NASA’s newest Mars probe is a mission 4 billion years in the making.
MAVEN, which stands for Mars Atmosphere and Volatile Evolution, will orbit the red planet to study its climate, which today is frigid and barren, encircled in an atmosphere about 100 times thinner than Earth’s. But 4 billion years ago, the planet looked much different, with an atmosphere much more like our own and liquid water covering much of the surface.
A new video from NASA animates the transition of this early Mars — filled with blue sky, rushing rivers and vast lakes — into the desert planet we see today. Fast-moving clouds are meant to imply the passage of time, according to a NASA release. Though results from the various rovers on Mars’ surface have prompted scientists to conclude that the planet back then could have been habitable to life, no signs of any such life have been found, and are not included in the video.
Scientists know Mars had liquid water based on surface features and mineral evidence. Mars would have had to be coated in as much as 1,640 feet of water planet-wide to explain the surface features, according to a NASA release, and in order to sustain so much water, it would have needed a much thicker atmosphere.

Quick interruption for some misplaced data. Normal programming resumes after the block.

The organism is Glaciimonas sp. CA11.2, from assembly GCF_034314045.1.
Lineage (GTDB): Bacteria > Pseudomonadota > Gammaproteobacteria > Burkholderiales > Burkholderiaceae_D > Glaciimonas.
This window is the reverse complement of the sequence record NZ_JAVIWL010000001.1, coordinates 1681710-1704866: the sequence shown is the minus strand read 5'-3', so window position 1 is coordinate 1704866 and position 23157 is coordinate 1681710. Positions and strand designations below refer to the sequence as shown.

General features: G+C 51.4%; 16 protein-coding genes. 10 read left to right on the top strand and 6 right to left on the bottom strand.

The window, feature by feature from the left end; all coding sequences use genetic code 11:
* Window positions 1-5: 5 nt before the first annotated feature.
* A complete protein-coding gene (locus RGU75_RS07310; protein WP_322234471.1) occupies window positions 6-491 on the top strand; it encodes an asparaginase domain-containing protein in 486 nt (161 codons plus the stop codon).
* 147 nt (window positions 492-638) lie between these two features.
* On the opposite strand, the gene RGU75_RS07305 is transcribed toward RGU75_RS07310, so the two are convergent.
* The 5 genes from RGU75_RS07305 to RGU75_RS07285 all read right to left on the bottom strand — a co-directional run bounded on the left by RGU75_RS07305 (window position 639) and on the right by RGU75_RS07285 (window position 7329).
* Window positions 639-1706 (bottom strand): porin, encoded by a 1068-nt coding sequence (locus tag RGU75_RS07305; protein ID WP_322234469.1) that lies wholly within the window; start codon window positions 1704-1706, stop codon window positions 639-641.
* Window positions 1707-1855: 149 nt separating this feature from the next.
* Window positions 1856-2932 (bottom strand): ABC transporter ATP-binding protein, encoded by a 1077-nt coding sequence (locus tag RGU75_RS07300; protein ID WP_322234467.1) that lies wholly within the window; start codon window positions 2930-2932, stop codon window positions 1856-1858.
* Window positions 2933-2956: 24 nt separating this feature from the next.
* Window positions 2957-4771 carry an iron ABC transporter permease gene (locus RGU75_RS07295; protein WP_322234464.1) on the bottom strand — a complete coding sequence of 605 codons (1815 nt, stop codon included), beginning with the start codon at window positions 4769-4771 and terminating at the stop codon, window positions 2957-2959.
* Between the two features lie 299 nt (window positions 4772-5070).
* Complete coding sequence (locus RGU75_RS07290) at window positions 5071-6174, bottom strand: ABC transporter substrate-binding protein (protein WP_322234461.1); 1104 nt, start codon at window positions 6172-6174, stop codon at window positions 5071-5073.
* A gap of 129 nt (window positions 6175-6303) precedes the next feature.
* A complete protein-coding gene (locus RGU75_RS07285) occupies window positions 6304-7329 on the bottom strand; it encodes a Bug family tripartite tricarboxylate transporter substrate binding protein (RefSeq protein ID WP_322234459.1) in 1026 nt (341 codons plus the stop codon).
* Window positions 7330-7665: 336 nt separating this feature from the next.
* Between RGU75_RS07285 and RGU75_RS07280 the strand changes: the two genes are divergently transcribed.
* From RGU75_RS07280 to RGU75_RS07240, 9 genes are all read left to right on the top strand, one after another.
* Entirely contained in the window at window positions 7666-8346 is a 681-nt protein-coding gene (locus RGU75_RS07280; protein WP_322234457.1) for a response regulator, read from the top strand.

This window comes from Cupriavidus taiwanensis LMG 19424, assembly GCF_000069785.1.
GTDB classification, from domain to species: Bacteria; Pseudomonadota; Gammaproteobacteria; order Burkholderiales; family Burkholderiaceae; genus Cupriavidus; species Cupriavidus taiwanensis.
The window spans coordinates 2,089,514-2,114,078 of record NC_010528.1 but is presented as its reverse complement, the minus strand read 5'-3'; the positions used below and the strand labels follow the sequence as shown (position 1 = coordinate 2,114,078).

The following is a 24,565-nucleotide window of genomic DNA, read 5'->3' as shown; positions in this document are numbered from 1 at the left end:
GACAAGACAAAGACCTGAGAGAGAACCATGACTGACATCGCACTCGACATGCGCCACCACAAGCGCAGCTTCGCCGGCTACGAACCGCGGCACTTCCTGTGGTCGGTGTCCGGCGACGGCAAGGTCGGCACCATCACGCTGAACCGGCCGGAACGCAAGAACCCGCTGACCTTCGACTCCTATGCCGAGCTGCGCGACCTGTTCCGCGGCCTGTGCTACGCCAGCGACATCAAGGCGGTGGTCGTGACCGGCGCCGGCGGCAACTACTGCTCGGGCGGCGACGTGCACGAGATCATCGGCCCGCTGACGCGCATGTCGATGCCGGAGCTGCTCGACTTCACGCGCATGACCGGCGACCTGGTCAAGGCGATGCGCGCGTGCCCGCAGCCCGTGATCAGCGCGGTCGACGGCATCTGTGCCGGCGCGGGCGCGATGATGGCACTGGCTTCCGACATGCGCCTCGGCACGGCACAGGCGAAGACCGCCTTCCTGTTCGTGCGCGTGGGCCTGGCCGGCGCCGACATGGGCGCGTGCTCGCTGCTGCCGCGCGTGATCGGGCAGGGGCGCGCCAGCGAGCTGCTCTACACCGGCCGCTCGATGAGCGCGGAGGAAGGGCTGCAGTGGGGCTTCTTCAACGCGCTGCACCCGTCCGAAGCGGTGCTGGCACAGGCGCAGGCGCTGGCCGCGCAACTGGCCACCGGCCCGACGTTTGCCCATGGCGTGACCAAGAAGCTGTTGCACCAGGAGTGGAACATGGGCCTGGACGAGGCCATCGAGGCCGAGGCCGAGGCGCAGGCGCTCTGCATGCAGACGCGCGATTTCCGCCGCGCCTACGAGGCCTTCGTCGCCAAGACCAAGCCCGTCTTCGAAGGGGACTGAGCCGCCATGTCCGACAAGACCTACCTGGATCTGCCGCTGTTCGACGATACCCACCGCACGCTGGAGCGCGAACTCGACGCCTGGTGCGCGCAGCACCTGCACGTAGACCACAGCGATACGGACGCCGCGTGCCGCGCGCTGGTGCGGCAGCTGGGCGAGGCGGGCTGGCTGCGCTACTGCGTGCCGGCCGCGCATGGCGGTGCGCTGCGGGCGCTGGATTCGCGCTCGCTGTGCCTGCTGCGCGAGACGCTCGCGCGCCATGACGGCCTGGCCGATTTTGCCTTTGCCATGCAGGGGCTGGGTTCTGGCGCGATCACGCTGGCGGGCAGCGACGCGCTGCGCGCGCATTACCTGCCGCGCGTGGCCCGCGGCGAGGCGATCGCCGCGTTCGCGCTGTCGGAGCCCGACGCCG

“The interiors of some impact craters have basins suggesting crater lakes, with many showing connecting channels consistent with water flows into and out of the crater,” Joseph Grebowsky, the mission’s project scientist, said in the release. “Minerals are present on the surface that can only be produced in the presence of liquid water.”
It’s not entirely clear how Mars lost its atmosphere, though one leading theory suggests that it’s linked to the disappearance of Mars’ magnetic field. Scientists hope MAVEN, which appears at the end of the video, will help us understand the planet’s dramatic change in climate. MAVEN is set to launch from Cape Canaveral on Monday.
MORE: Images from the Mars Rover